“invisible” helmet.

I would call myself a traditionalist. I love wearing my helmet and I don’t see a reason to not wear it. It shows at the very least that I’m being a somewhat responsible rider, and it will serve a purpose if I happen to bash my dandy ol’ skull to ground.

I feel naked without it. I do admit I don’t wear it 100 percent of the time. If I were to ride across the street to pick up some chick-fil-a or kick around the neighborhood for a few minutes I don’t bother to strap on that nifty little thing that might save my life. Terrible me, but I should. But i’ll tell you one thing, if I’m too lazy to slap a foam bucket on my head before I get a chicken sandwich, I’m sure as heck too lazy to zip up a bullet proof scarf that look like it might suffocate me in the summer heat.

I introduce to you the invisible bike helmet, called Hovding. You can learn about how it works here. But in synopses, the electronical sensor predicts when you are in a crash through a very complex set of algorithms, it inflates around your head incredibly fast and protects your noggin for a few seconds after inflation.

Dude, I hope you’re not going for a bike ride in that fancy attire. Moving on, you can clearly see how it inflates on the lovely lady.

In testing the helmet has shown to be almost 3 times safer than a traditional helmet, and even helps protect riders from injuring their neck. Pretty cool. Great design deserves great appreciation.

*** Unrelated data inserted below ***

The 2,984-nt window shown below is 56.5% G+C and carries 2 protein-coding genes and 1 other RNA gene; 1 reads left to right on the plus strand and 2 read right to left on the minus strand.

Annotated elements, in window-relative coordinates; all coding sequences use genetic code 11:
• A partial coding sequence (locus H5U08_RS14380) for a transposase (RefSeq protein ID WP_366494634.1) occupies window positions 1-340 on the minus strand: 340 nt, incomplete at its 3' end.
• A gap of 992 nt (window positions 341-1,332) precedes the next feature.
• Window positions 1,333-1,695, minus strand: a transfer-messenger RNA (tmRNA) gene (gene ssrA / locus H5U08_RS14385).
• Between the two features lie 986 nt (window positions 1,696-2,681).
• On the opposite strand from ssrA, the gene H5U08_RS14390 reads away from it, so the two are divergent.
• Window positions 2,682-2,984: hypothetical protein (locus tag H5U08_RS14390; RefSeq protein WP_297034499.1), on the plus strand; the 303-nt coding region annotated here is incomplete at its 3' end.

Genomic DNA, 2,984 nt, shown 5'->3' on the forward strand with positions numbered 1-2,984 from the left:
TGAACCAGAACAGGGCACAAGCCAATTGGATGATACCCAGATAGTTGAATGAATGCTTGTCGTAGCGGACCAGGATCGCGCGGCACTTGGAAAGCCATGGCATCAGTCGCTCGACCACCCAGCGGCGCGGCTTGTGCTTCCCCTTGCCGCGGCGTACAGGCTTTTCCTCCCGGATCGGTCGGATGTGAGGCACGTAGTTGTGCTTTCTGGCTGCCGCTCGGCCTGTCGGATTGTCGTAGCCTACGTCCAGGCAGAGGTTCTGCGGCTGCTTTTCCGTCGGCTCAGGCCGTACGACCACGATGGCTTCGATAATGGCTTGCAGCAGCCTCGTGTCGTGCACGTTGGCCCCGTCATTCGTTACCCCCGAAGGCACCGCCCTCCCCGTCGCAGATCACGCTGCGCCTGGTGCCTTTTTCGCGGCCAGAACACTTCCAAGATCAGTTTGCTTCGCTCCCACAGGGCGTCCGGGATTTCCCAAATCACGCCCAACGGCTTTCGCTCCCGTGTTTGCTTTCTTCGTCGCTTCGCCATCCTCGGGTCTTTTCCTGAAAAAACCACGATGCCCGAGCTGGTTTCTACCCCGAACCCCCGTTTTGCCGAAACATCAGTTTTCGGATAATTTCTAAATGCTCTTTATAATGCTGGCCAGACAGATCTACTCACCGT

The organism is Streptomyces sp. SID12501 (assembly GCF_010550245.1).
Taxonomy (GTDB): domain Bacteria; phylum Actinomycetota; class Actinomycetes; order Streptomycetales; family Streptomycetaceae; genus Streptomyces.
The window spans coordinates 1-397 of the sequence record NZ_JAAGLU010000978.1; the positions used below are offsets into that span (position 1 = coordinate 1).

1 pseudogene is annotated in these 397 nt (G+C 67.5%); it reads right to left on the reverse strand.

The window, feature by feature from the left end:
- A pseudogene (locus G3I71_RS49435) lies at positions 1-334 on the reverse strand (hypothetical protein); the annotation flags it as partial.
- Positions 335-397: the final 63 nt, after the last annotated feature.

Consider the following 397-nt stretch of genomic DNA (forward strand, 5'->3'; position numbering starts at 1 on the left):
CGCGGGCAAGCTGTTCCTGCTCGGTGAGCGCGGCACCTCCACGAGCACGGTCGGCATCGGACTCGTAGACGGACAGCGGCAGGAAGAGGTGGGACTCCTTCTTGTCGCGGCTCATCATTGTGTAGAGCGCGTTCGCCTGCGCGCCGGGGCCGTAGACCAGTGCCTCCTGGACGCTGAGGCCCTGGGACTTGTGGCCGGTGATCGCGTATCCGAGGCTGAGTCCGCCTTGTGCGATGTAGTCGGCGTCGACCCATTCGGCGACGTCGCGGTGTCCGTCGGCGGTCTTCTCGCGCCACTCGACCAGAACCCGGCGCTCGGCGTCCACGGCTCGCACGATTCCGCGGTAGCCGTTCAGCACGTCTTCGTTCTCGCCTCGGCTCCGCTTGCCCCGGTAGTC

This is for the urban rider, those who don’t want to mess up their hair, or even the fashionable cruiser. Practicable, but really only to them. Unfortunately, I don’t see myself wearing one of these for a few reasons.

First off, $535 can buy me and ten others perfectly safe helmets. Not that 535 bucks isn’t worth my life, but every time I slip up in a puddle, jump a curb or even fall safely, Hovding will be there to instantly inflate 535 dollars down the drain. Like all helmets, after direct impact you should replace your helmet. It’s done its job and should be retired. Same with the invisible one, only you may or may not even bump your head in a crash. I guess time will tell with more user testing and real world riding, but my best guess is that Hovding will be inflating more than necessary in certain situations. Better safe than sorry?

Secondly, I don’t live in Soviate Russia where a scarf is necessary to my daily attire. I would think that Hovding’s neck garment would be more discomforting than any helmet I’ve ever owned. Especially when it’s 90 degrees out.

Finally, I love my helmet, and have never had a problem with any discomfort. And thankfully I like the way it looks on me. When riders complain about the discomfort from a helmet, they most likely need to be fitted on a different one. 100 percent of the time I forget that I’m even wearing one at all.

I really respect the designers of the Hovding a lot. Their ingenuity is incredible and I hope the Hovding saves many lives. But unfortunately I think it’s going to be awhile before I dump my trusty helmet for an invisible one.

 

 

 

 

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